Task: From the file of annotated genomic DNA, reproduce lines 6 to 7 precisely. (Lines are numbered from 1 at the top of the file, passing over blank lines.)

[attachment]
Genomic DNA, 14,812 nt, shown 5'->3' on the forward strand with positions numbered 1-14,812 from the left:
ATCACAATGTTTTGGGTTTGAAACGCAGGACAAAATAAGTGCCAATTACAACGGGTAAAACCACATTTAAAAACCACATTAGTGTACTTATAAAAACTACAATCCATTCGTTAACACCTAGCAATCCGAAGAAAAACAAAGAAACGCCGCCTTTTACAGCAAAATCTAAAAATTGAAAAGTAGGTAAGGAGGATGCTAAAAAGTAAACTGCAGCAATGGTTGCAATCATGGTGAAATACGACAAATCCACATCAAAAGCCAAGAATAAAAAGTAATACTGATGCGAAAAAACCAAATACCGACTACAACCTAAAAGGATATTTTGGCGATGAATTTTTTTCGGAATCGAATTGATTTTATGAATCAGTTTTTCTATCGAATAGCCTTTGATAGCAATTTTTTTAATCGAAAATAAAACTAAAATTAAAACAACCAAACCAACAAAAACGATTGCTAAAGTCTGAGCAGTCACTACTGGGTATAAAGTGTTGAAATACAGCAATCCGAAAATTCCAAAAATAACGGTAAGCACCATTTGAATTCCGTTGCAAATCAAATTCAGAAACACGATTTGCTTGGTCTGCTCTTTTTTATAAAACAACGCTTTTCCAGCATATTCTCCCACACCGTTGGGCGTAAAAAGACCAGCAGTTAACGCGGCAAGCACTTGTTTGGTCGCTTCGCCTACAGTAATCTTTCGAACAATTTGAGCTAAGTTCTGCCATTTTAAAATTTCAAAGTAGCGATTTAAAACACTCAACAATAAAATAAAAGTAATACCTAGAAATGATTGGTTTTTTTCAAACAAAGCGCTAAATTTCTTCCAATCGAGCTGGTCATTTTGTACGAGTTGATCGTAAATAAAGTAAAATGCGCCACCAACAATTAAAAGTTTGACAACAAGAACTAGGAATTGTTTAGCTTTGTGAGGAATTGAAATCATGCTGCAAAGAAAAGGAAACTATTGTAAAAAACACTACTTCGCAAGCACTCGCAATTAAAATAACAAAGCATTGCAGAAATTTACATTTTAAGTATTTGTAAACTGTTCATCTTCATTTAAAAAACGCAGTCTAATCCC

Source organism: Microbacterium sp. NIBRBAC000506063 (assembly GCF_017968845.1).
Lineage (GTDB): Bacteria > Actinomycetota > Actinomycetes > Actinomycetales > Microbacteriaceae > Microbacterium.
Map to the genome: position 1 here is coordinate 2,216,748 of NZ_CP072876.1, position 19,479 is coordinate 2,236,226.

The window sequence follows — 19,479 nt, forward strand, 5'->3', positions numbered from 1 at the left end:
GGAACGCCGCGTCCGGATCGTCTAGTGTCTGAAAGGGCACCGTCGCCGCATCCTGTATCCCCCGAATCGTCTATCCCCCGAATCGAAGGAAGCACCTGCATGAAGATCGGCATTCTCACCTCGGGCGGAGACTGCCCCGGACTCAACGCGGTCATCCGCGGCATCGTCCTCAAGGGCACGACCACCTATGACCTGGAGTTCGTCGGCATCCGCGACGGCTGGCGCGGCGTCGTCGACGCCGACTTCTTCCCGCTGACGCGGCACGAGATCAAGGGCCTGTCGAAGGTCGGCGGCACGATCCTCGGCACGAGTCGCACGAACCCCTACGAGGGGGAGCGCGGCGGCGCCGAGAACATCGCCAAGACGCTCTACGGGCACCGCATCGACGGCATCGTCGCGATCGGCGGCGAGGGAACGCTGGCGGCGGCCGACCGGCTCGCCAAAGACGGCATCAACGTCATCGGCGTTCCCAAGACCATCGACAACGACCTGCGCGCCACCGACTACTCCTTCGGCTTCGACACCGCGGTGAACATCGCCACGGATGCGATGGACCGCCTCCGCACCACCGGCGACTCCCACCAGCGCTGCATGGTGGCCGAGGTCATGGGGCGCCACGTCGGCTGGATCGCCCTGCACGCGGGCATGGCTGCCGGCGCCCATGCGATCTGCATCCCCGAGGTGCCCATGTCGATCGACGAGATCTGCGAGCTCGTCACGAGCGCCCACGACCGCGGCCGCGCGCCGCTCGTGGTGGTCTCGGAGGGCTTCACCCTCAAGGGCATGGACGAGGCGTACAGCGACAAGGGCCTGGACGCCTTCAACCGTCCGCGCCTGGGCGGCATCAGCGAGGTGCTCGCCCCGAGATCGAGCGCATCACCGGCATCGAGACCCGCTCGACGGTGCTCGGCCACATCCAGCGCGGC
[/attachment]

The window sequence follows — 19,479 nt, forward strand, 5'->3', positions numbered from 1 at the left end:
GGAACGCCGCGTCCGGATCGTCTAGTGTCTGAAAGGGCACCGTCGCCGCATCCTGTATCCCCCGAATCGTCTATCCCCCGAATCGAAGGAAGCACCTGCATGAAGATCGGCATTCTCACCTCGGGCGGAGACTGCCCCGGACTCAACGCGGTCATCCGCGGCATCGTCCTCAAGGGCACGACCACCTATGACCTGGAGTTCGTCGGCATCCGCGACGGCTGGCGCGGCGTCGTCGACGCCGACTTCTTCCCGCTGACGCGGCACGAGATCAAGGGCCTGTCGAAGGTCGGCGGCACGATCCTCGGCACGAGTCGCACGAACCCCTACGAGGGGGAGCGCGGCGGCGCCGAGAACATCGCCAAGACGCTCTACGGGCACCGCATCGACGGCATCGTCGCGATCGGCGGCGAGGGAACGCTGGCGGCGGCCGACCGGCTCGCCAAAGACGGCATCAACGTCATCGGCGTTCCCAAGACCATCGACAACGACCTGCGCGCCACCGACTACTCCTTCGGCTTCGACACCGCGGTGAACATCGCCACGGATGCGATGGACCGCCTCCGCACCACCGGCGACTCCCACCAGCGCTGCATGGTGGCCGAGGTCATGGGGCGCCACGTCGGCTGGATCGCCCTGCACGCGGGCATGGCTGCCGGCGCCCATGCGATCTGCATCCCCGAGGTGCCCATGTCGATCGACGAGATCTGCGAGCTCGTCACGAGCGCCCACGACCGCGGCCGCGCGCCGCTCGTGGTGGTCTCGGAGGGCTTCACCCTCAAGGGCATGGACGAGGCGTACAGCGACAAGGGCCTGGACGCCTTCAACCGTCCGCGCCTGGGCGGCATCAGCGAGGTGCTCGCCCCGAGATCGAGCGCATCACCGGCATCGAGACCCGCTCGACGGTGCTCGGCCACATCCAGCGCGGC